In our last two posts, we’ve been discussing “Magical Thinking,” the tendency of firm leaders to assume that rank-and-file partners can and will divine the reasoning of the Executive Committee and will take all necessary steps to keep abreast of firm economics, strategic decisions and operational guidance. This tendency produces frequent disconnects between the way firm leaders and managers see their world and the perspectives of individuals toiling away in their personal practice disciplines.
Magical Leaders, Magical Managers
What is true at the leadership level (i.e., the land of vision, strategy and firm culture) is no less true at the management level (i.e., the direction and control of lawyers’ here-and-now activities). These two levels often intersect – and sometimes conflict — in the Practice Group Leader (PGL) role. PGLs must articulate and champion the firm’s strategic vision, as well as translating leadership policy mandates into practical action. In managing specific engagements, however, they must supervise individuals and client teams with highly self-interested motives. But, all too often the PGLs are the big rainmakers of a practice area and truly lack the interest or skills to lead a practice group.
Herding those Cats
Engineering cat collaboration is hard because it involves trying to align all sorts of very different incentives, rather than painting a rosy abstract picture to which all the cats can swear allegiance without seriously impairing their personal autonomy.
For example, we heard recently from a litigation PGL who regularly needs to draw on partners in different practice disciplines, or partners in far-flung firm offices to serve as local counsel in various matters. “I’m invariably on a very tight budget, and I tell them I really only need them to help with a narrow band of tasks. What do they do? They read every filing, document, email and mailing label in the entire matter, merrily running the billing clock all the while. Their quest for billable hours creates real problems for me and triggers serious friction between me and my client. I can’t bill the client for the time, but if I have to write off a lot of time – and I do – it negatively impacts the lawyers in the other offices and makes them less likely to collaborate with me in the future. There is just no managing these people.”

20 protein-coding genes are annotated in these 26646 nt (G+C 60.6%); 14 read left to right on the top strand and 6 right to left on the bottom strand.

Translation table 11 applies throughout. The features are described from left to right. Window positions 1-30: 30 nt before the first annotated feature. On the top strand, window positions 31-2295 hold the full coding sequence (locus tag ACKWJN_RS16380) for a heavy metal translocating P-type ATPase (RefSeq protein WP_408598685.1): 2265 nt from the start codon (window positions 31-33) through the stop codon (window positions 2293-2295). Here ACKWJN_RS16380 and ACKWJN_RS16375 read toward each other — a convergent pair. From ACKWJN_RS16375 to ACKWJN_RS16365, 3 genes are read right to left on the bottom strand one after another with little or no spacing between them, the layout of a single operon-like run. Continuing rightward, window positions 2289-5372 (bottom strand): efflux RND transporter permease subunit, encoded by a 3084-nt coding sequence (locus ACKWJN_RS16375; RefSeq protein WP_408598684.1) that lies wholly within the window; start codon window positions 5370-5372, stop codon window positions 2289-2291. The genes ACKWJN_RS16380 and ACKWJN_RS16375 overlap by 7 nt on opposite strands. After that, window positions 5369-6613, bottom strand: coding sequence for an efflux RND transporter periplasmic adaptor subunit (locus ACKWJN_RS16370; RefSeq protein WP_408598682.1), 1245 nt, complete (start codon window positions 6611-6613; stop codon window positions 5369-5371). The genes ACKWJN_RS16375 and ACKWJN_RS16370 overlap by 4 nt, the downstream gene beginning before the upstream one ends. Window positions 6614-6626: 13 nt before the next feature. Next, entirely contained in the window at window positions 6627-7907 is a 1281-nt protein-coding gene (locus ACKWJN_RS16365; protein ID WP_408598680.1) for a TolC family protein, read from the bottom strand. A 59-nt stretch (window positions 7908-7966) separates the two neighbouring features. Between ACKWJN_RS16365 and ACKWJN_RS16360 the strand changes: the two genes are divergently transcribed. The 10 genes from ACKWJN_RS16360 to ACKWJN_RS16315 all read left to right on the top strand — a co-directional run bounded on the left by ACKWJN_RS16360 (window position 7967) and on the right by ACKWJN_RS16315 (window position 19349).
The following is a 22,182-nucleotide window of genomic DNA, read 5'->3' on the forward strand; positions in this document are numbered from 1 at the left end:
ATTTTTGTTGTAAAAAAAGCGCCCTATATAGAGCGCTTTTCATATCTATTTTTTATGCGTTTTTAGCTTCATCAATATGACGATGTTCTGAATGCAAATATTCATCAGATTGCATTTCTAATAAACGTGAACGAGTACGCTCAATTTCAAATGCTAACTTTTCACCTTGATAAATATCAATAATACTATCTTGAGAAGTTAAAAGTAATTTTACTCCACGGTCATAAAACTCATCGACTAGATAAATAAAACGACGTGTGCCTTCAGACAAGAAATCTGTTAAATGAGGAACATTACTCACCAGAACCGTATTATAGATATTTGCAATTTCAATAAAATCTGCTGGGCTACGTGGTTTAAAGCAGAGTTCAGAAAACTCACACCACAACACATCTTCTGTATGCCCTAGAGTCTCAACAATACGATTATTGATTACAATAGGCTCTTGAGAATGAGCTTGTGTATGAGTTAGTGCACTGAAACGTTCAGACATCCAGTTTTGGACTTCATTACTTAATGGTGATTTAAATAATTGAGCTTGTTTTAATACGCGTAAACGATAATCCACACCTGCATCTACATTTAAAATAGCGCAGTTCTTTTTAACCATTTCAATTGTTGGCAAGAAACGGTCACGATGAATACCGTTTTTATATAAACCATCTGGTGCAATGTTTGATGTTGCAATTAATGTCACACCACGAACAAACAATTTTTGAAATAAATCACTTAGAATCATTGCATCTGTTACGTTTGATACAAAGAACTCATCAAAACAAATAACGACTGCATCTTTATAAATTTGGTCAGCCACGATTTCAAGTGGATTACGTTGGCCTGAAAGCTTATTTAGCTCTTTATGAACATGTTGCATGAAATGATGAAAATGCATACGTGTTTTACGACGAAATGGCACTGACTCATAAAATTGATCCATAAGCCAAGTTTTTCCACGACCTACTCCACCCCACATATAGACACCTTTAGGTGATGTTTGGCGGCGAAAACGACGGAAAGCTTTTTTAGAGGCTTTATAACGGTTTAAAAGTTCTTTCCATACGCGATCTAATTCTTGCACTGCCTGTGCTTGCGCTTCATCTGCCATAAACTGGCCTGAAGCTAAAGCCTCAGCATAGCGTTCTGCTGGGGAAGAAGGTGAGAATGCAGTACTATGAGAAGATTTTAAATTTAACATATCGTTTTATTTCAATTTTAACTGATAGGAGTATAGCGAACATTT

Both firm leaders and practice group leaders need to learn basic skills for avoiding MTS – Magical Thinking Syndrome. Neither leaders nor followers are well-served by making untested assumptions about the other’s motives and priorities. Avoiding MTS involves focusing on a variety of communications-oriented action steps:
1) Make Implicit Things Explicit. That is, engage in upfront discussions (okay, negotiations) about goals. At the leadership level, this involves painting a true and detailed picture of the impact the firm’s strategic and tactical priorities are likely to have on all levels and areas of firm operations. The troops need to know what they are in for, and they must be given a chance to assess how change will impact their personal self-interest. At the management level, this means translating the big picture into what the lawyers must do (sometimes called “action steps”) to pull the strategic priorities into daily reality.
2) Eschew Obfuscation. In their drive to avoid personal confrontation and discord, lawyers commonly employ euphemisms, vagaries and broad generalizations that mask the true implications of their communications. This is a false comfort, because it is poor trade-off to swap some initial friction and discomfort for the furious blame-throwing and name-calling that accompanies poorly-managed crises and damage control.
3) Quantify Expectations. To some people, the phrase “we have a little problem” means that we have a little problem. To others, it is an understated coded signal that something potentially catastrophic impends. Far better to cast expectations in specific terms: “We need to generate $40 million more in revenue by the end of June, 2014.”
4) Delegate Responsibility Specifically. Yes, it’s time-consuming for leadership and management to drive expectations down to the interpersonal level. It’s far easier (and less accountable) to say, “We all need to work harder to pull our weight,” or “We all should be mindful of the budget constraints of projects we’re brought in to assist with.” These broad imperatives really are no imperatives at all: they impose no specific responsibility, standards or accountability. They are utterly easy to ignore.
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